But I’m actually more interested in your allegation that the Republicans rolled over to the Democrat party. Did you not notice their opposition to Obamacare? Their opposition to the entire Obama agenda? Their refusal to even grant a hearing to his pick to replace Scalia? What planet do you live on?

        The Reps have problems, many problems, but caving in to the Democrats on everything the Dems wanted is not one of them.

      • Each paragraph in turn:

        My attitude until 11/08 is that no polls until then mean anything, especially officially; and despite this; every poll until then is designed to influence that one, in a particular direction. So, as I said — we shall see.

        In 2008 as in 2012, the primary winner was, in essence, chosen in advance by GOP and media elites; votes for others translated as “NO!” but functioned only to split that vote and leave him the last man standing. This year, that same phenomenon functioned in reverse. Meanwhile, he was the only — repeat: only! — candidate not to speak in scripted banalities, or — at the very least — to say in public things no one else had before. He is far, far from perfect. But he is a hand grenade rolled into the floor of the Congress.

        Have they caved to everything? Mathematically, no, perhaps not. Refusing to consider a replacement for Scalia was one such rare moment, though they were not so solid in opposing the two disastrous Marxists that were successfully appointed. Whether or not it would have made a difference is immaterial. We are still stuck with *bamacare, but their fault lies in the idea that they keep talking of repeal “and replace,” instead of simply getting rid of the damn thing and making progress toward extracting the government from the entire medical industry. Beyond that token opposition to whatever BHO wants to do, the best we get from the GOP is typically nothing better than jaw-flapping in banalities and pre-packaged nonsense.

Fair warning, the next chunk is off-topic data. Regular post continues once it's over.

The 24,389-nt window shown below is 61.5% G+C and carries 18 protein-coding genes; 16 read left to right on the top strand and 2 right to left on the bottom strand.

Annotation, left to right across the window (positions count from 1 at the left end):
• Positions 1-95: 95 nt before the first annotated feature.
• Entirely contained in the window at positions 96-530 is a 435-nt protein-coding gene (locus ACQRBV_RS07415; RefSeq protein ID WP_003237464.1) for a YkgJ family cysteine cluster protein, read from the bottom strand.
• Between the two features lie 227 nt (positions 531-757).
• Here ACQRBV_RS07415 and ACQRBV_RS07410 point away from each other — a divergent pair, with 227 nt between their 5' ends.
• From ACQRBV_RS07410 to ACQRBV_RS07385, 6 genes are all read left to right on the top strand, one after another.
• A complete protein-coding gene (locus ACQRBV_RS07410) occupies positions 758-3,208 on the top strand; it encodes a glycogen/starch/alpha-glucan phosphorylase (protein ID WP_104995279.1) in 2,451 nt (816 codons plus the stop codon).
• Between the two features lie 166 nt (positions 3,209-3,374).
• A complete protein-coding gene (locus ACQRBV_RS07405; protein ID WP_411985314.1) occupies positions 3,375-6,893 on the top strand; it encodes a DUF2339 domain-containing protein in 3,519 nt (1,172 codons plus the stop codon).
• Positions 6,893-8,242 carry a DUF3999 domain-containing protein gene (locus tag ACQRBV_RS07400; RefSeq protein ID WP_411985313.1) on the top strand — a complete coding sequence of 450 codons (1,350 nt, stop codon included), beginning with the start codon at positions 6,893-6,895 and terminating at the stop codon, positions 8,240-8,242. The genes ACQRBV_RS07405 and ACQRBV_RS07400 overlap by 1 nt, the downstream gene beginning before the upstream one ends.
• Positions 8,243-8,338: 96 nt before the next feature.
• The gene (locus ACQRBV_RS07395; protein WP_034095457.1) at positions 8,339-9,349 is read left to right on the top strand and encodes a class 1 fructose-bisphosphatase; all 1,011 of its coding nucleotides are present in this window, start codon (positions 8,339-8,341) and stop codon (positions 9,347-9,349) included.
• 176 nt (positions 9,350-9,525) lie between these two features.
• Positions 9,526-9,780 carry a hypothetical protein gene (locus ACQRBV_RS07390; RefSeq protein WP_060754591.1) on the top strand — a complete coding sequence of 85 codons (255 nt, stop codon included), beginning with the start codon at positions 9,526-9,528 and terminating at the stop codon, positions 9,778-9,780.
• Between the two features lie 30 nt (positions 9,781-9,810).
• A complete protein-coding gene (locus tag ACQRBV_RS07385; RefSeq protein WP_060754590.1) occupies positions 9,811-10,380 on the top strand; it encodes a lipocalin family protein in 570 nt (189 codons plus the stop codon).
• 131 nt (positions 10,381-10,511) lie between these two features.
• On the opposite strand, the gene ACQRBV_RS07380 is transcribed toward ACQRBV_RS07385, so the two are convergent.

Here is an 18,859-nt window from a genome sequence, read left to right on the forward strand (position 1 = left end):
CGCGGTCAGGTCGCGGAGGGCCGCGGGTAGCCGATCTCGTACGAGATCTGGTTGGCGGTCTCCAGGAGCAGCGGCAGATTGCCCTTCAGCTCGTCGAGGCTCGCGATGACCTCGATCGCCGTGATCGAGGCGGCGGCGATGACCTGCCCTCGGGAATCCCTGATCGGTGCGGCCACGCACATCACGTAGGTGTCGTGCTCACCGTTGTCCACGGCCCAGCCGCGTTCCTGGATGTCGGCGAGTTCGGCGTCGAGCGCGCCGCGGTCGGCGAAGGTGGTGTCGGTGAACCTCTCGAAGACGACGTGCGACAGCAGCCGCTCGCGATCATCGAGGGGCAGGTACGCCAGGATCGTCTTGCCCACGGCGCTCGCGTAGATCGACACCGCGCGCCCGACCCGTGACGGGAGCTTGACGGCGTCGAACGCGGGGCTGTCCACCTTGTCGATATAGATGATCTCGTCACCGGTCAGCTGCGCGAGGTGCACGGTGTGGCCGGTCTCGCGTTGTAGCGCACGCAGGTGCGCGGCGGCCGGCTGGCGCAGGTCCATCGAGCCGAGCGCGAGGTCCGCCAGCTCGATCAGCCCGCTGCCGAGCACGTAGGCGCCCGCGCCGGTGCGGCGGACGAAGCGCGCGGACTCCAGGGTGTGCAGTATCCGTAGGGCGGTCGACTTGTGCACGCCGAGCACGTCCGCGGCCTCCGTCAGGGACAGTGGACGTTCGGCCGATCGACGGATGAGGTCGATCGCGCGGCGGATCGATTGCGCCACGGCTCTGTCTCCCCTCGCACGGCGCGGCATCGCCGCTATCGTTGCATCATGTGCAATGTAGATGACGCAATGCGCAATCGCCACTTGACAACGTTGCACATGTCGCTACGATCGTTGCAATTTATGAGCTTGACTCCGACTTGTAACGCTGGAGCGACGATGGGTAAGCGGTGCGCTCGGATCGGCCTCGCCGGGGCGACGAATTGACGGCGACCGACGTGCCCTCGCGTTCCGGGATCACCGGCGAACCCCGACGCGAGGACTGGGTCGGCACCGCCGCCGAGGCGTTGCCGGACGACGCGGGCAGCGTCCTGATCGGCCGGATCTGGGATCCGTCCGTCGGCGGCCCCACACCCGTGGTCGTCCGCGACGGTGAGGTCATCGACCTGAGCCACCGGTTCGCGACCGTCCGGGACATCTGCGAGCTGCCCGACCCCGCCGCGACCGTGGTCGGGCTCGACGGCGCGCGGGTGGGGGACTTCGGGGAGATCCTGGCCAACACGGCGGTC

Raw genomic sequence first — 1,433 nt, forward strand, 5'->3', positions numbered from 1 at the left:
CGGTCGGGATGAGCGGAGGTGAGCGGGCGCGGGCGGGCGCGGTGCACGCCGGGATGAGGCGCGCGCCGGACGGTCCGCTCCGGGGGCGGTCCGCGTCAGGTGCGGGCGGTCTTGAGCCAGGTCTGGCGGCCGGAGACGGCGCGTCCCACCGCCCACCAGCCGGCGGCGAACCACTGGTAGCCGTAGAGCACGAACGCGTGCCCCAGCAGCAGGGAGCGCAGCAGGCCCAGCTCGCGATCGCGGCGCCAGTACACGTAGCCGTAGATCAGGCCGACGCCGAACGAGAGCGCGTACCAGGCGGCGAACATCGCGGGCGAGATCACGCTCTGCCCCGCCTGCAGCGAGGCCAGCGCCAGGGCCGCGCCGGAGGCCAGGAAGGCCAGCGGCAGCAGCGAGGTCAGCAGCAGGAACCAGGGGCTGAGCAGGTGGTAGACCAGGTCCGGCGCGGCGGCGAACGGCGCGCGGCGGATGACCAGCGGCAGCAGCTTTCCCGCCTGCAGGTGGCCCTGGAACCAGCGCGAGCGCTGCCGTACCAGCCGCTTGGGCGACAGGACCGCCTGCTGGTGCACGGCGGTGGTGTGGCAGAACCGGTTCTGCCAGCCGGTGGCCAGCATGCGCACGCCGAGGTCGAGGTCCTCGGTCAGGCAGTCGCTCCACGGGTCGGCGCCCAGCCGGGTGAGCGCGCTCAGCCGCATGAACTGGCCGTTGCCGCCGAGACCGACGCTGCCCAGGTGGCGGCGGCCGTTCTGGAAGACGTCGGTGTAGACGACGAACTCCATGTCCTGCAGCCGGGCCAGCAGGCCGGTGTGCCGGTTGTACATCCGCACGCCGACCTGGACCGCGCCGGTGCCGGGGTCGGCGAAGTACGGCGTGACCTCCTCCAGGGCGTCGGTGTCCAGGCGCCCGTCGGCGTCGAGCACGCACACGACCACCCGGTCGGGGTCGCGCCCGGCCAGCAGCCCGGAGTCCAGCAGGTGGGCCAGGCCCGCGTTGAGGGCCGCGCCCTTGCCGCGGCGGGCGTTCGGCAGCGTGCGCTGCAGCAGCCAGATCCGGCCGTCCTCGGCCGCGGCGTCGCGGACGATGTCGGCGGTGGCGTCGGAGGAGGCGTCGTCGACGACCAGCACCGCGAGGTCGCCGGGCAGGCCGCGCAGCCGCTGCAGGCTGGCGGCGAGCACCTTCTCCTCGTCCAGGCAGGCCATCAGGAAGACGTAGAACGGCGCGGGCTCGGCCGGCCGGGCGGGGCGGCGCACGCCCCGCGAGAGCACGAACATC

The GOP had control of both houses and the presidency for several years in this century, and they squandered that opportunity and decided instead to … well, out-Santa Claus the Democrats, basically. New entitlements, new government departments, pushes for amnesty, all of which gained them zero new voters and drove huge numbers of supporters to sit at home on election day. For that matter, they still blame Barry Goldwater for 1964 when they ought to be blaming Lee Harvey Oswald.

        Is this all necessarily fair to the GOP? Maybe not. Between these things and their utter craven cowardice on matters of race and immigration, it’s probably better than they deserve.

      • One by one.

        Yes, we shall see who wins this election.

        As for 2008, McCain never had a chance against Obama. The American people were tired of W and his wars in the Middle East. We were also dealing with a genuine financial meltdown in the two months before the general election. We could have put up Jesus Christ himself and Obama would still have been elected.

        In 2012, there was a chance for the Republican to win and there’s no question that Romney was a flawed candidate. But if we’re going to be honest, the alternatives in the field were unimpressive. Ron Paul, New Gingrich and Rick Santorum…Obama would have carved up any of them. By the way, Trump attacked Romney for being too tough on illegal aliens — Trump savaged Romney for his “self-deportation” solution to illegal immigration. My how times have changed.

        Re Kagan, the Dems had the votes to confirm her nomination to SCOTUS. Most Reps voted to oppose her nomination but even if every single Rep voted no, she still would have been confirmed. You just can’t blame the Reps for Dems voting to confirm her. And no, you can’t shut down the federal government over a SCOTUS confirmation vote.

        I don’t really follow the next paragraph. What I think you’re suggesting is that Republicans should be castigated for not repealing the New Deal and the Great Society. Coming from a Trump supporter, this is a very strange criticism. Trump supports federal entitlement programs and has promised to shield them from efforts to reform them by Republicans. Love or loathe Trump, he’s actually in tune with the American people on entitlements. The American people overwhelmingly support Social Security and Medicare and don’t want them “reformed”. We’ll pay the price for that soon enough, but to flog Republicans for not doing what the American — and Trump — don’t want them to do is batshit crazy.